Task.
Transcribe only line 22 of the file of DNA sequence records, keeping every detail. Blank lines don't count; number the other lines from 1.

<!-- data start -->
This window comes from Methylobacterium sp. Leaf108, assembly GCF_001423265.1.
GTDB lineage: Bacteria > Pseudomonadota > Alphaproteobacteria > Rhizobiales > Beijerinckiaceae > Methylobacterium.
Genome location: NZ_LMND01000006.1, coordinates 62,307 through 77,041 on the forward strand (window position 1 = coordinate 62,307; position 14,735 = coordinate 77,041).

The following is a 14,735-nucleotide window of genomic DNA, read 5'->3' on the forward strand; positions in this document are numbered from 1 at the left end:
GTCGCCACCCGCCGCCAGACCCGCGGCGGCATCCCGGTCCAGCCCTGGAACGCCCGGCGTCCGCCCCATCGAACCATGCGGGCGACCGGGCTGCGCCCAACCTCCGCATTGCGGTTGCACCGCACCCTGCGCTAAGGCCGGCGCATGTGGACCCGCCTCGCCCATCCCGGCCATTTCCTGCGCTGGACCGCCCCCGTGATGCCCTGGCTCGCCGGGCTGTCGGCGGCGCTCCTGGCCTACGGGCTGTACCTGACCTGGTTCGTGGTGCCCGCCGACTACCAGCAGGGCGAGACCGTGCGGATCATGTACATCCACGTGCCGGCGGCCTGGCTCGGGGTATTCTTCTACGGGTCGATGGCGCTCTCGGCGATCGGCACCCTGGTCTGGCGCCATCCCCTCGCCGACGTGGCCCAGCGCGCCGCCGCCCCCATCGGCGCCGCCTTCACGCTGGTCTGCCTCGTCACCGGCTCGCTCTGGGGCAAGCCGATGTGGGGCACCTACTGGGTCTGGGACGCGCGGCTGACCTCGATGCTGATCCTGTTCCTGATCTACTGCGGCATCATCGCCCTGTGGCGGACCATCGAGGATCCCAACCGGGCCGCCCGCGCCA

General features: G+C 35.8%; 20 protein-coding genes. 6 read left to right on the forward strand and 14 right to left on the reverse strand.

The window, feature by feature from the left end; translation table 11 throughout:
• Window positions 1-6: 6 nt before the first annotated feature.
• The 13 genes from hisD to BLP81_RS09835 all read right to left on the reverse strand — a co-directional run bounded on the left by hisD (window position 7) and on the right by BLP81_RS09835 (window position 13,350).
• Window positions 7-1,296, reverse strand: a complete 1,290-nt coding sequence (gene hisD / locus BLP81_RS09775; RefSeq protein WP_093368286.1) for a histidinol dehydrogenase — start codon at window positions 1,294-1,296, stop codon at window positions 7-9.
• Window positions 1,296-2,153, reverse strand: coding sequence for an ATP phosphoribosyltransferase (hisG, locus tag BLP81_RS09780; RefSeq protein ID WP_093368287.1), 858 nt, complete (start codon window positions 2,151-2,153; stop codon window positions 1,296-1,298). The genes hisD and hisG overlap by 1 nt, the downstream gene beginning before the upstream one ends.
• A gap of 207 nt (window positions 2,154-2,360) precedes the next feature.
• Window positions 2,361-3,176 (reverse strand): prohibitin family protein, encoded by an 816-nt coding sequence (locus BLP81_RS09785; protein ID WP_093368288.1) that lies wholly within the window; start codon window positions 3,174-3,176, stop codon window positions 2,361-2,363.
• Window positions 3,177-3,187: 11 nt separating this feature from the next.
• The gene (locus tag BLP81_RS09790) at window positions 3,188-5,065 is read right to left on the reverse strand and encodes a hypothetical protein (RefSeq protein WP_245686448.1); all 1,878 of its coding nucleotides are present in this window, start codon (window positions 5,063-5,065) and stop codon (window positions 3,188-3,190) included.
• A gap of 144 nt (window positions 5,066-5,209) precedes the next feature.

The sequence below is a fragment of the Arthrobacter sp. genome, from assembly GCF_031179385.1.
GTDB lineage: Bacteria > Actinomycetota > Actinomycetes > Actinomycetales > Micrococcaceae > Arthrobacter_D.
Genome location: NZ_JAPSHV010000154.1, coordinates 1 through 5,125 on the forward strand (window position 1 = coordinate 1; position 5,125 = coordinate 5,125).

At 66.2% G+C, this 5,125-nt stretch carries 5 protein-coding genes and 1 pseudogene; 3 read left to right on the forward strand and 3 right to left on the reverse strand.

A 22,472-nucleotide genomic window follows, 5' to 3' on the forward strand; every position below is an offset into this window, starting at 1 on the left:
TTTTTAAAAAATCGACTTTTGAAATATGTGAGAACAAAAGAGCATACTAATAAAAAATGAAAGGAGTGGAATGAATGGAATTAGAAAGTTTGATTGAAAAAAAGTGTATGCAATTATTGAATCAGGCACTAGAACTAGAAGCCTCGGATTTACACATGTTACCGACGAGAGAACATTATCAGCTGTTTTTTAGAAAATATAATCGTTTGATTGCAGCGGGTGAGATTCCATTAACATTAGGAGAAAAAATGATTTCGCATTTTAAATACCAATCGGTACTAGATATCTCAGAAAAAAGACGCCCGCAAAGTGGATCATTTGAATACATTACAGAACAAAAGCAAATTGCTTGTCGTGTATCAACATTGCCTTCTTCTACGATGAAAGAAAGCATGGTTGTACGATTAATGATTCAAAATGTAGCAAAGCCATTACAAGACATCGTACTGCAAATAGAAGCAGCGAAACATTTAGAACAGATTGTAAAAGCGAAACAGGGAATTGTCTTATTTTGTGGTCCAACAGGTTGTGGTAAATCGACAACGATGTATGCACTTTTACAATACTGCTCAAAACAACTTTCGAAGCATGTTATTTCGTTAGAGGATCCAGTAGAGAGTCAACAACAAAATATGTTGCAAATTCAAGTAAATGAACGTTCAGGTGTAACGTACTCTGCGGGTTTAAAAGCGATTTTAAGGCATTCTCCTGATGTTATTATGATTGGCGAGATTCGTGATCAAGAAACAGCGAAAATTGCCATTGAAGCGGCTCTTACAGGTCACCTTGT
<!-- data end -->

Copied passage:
TTTTTAAAAAATCGACTTTTGAAATATGTGAGAACAAAAGAGCATACTAATAAAAAATGAAAGGAGTGGAATGAATGGAATTAGAAAGTTTGATTGAAAAAAAGTGTATGCAATTATTGAATCAGGCACTAGAACTAGAAGCCTCGGATTTACACATGTTACCGACGAGAGAACATTATCAGCTGTTTTTTAGAAAATATAATCGTTTGATTGCAGCGGGTGAGATTCCATTAACATTAGGAGAAAAAATGATTTCGCATTTTAAATACCAATCGGTACTAGATATCTCAGAAAAAAGACGCCCGCAAAGTGGATCATTTGAATACATTACAGAACAAAAGCAAATTGCTTGTCGTGTATCAACATTGCCTTCTTCTACGATGAAAGAAAGCATGGTTGTACGATTAATGATTCAAAATGTAGCAAAGCCATTACAAGACATCGTACTGCAAATAGAAGCAGCGAAACATTTAGAACAGATTGTAAAAGCGAAACAGGGAATTGTCTTATTTTGTGGTCCAACAGGTTGTGGTAAATCGACAACGATGTATGCACTTTTACAATACTGCTCAAAACAACTTTCGAAGCATGTTATTTCGTTAGAGGATCCAGTAGAGAGTCAACAACAAAATATGTTGCAAATTCAAGTAAATGAACGTTCAGGTGTAACGTACTCTGCGGGTTTAAAAGCGATTTTAAGGCATTCTCCTGATGTTATTATGATTGGCGAGATTCGTGATCAAGAAACAGCGAAAATTGCCATTGAAGCGGCTCTTACAGGTCACCTTGT